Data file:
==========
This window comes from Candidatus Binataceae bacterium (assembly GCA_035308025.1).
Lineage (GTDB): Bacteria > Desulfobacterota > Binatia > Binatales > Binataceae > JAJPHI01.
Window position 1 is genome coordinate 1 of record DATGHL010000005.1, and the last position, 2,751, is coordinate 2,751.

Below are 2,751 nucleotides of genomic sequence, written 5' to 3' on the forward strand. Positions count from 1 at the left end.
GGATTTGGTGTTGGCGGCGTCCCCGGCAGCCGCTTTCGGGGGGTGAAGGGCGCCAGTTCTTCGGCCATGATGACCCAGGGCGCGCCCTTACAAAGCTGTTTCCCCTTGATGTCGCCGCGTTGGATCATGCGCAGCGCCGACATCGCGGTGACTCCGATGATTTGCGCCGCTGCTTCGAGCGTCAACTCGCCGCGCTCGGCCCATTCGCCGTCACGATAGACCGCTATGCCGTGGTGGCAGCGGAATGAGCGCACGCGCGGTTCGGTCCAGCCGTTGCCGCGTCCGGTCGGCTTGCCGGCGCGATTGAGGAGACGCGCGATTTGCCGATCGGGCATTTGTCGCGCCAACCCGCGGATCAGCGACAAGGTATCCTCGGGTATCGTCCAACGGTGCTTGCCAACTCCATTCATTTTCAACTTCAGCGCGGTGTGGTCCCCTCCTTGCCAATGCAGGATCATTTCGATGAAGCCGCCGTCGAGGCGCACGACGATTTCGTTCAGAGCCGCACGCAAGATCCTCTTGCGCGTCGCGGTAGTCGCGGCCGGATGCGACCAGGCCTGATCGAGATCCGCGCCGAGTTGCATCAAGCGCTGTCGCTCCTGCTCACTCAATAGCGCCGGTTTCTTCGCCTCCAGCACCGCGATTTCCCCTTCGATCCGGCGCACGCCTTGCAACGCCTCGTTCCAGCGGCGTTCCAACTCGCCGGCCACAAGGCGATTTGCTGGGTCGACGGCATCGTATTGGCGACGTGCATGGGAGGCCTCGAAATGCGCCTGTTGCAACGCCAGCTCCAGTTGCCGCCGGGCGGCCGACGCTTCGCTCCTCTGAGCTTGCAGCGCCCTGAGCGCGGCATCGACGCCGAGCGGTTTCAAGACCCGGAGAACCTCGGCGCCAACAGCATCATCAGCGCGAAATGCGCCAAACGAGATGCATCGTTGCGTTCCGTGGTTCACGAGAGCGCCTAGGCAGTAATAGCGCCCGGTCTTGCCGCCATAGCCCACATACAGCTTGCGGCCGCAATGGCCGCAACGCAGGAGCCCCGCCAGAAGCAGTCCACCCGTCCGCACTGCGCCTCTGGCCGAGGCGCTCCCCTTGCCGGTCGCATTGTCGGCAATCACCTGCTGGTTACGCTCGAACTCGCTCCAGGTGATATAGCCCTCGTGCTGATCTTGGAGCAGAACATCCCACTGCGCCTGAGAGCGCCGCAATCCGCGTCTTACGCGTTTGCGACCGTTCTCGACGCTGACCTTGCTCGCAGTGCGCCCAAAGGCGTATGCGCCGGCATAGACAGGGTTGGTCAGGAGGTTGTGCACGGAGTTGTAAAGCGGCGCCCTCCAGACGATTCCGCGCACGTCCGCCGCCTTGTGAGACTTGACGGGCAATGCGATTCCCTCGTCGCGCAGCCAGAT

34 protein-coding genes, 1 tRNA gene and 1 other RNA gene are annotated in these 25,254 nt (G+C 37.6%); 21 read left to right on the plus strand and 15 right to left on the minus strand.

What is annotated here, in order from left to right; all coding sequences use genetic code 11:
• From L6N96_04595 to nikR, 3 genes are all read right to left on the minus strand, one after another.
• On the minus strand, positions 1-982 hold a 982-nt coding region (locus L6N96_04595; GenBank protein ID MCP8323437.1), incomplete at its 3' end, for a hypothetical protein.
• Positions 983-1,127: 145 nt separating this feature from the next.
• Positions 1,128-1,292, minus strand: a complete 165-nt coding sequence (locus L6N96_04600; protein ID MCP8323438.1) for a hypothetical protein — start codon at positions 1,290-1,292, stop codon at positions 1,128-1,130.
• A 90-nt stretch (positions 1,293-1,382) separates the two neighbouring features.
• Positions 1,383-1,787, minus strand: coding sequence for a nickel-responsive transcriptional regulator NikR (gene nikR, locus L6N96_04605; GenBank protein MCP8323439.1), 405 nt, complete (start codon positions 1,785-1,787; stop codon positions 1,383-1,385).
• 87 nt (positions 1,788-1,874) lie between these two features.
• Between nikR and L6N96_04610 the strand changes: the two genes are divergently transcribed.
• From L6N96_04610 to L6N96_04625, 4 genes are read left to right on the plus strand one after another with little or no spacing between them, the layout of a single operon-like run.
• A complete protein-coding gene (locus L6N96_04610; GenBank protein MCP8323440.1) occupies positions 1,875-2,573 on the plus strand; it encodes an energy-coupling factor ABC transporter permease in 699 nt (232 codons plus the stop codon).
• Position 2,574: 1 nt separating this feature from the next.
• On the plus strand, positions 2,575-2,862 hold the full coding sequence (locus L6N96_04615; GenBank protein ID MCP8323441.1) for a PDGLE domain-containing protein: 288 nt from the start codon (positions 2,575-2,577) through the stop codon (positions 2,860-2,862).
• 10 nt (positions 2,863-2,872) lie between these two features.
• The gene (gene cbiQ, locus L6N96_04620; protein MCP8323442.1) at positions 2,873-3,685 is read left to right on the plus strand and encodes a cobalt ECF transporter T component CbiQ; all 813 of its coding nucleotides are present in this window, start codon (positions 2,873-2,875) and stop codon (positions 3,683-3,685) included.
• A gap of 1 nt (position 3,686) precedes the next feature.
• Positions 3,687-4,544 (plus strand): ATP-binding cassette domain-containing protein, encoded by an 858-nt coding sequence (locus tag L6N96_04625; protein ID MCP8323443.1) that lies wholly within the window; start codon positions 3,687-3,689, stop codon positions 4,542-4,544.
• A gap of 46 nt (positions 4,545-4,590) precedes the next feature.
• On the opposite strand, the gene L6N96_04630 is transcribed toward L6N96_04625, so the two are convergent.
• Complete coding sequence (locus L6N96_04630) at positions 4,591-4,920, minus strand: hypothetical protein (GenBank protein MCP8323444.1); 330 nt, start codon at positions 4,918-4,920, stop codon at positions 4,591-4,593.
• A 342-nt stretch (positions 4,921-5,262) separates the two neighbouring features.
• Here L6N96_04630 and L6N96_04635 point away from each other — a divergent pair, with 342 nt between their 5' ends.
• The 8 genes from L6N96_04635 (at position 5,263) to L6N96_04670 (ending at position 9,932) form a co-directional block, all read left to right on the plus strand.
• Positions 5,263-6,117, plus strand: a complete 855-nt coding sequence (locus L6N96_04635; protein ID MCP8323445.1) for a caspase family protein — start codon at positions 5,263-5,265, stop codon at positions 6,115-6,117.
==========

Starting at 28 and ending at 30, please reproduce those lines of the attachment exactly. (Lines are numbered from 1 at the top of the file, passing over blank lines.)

• Here L6N96_04630 and L6N96_04635 point away from each other — a divergent pair, with 342 nt between their 5' ends.
• The 8 genes from L6N96_04635 (at position 5,263) to L6N96_04670 (ending at position 9,932) form a co-directional block, all read left to right on the plus strand.
• Positions 5,263-6,117, plus strand: a complete 855-nt coding sequence (locus L6N96_04635; protein ID MCP8323445.1) for a caspase family protein — start codon at positions 5,263-5,265, stop codon at positions 6,115-6,117.